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This is a kiddie game on a kiddie platform, right? Dude got stabbed straight in the face with a sword; that's metal af.

Having replayed it years later and as an adult, I don't think Wind Waker is nearly as good as many of my friends say it is or as even my own memories say it is. That doesn't mean that I think it's a bad game - it's one of the best games of the 6th generation - but the nostalgia glasses are real for me on this one, folks. I absolutely recommend playing through Wind Waker, either on Wii U or Gamecube, if you're into Legend of Zelda and haven't played it yet, but keep a walkthrough handy for when you inevitably get frustrated with the damn Triforce hunt or the other ridiculously well hidden required items.

Re: Games Beaten 2017

Posted: Sun Feb 05, 2017 7:04 pm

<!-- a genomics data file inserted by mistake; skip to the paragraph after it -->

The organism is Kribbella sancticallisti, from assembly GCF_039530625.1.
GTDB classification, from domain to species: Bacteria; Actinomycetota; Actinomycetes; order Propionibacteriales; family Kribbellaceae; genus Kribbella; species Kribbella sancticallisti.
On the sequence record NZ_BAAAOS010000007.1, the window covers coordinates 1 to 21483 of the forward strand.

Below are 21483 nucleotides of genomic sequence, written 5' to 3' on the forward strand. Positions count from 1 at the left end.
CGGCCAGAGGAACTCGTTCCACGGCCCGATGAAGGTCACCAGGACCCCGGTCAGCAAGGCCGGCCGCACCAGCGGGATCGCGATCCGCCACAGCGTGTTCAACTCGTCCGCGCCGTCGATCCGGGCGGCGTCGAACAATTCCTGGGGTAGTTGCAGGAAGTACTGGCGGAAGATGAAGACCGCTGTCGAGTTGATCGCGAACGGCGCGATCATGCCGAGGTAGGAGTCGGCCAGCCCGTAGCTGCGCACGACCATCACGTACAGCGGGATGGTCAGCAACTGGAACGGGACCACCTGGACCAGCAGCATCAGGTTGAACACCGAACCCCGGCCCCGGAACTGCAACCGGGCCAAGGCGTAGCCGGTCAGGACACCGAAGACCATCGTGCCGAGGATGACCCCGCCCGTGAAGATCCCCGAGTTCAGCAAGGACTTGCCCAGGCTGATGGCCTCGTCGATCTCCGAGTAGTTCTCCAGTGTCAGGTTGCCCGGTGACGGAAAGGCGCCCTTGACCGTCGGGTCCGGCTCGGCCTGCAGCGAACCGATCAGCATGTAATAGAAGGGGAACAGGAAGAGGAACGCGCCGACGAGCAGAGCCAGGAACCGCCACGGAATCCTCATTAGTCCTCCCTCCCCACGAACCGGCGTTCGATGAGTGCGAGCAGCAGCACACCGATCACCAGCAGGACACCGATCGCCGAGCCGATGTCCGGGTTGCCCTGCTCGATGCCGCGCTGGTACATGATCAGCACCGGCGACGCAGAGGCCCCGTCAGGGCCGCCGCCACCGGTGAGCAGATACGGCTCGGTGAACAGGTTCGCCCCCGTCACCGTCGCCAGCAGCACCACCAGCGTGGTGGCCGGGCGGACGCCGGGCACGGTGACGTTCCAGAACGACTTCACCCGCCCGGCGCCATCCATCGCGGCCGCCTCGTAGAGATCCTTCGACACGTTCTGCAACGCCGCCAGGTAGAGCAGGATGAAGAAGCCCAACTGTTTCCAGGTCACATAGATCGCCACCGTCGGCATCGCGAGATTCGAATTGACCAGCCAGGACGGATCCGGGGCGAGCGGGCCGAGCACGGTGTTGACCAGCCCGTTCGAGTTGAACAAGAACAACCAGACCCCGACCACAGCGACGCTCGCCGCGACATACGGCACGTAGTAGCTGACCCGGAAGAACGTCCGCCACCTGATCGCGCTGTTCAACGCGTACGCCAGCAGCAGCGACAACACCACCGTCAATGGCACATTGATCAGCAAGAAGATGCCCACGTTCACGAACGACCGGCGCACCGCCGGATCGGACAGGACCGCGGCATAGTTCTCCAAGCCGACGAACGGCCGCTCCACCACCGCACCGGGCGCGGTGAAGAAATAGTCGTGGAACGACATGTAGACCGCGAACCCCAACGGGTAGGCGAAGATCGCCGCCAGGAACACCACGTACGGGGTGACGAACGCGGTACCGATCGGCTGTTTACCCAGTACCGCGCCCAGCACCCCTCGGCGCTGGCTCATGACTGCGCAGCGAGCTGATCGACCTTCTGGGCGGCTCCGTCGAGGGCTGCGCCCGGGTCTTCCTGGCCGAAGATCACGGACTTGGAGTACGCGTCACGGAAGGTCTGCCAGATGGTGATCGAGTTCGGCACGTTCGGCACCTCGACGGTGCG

by alienjesus
ElkinFencer10 wrote:The second - and bigger - enthusiasm killer for me tied into the Triforce shard hunt, and that's the game's reliance on randomly stumbling upon places and side quests for things that are required for the story. I know that secrets and puzzles are Zelda's thing, but some of the things in Wind Waker felt excessive. Having to have the Power Bracer to get the Earth Temple, which you can only get if you have the Ice Arrows and Fire Arrows, which you can only get if you have the cyclone teleport song, which you can only get if you shoot the pissy cyclone god enough times who only appears if you stumble on the gigantic cyclone in the sea. Putting a Triforce shard on the Ghost Ship which you need Ghost Ship Map to find which is hidden in a random dungeon on a random island with no other significance. I might just being whining like a bitch here - which I'm wont to do - but the amount of things that you'd have to be extremely lucky, extremely thorough and with a great memory, or use a walkthrough to find just in order to progress the main quest seemed over the top.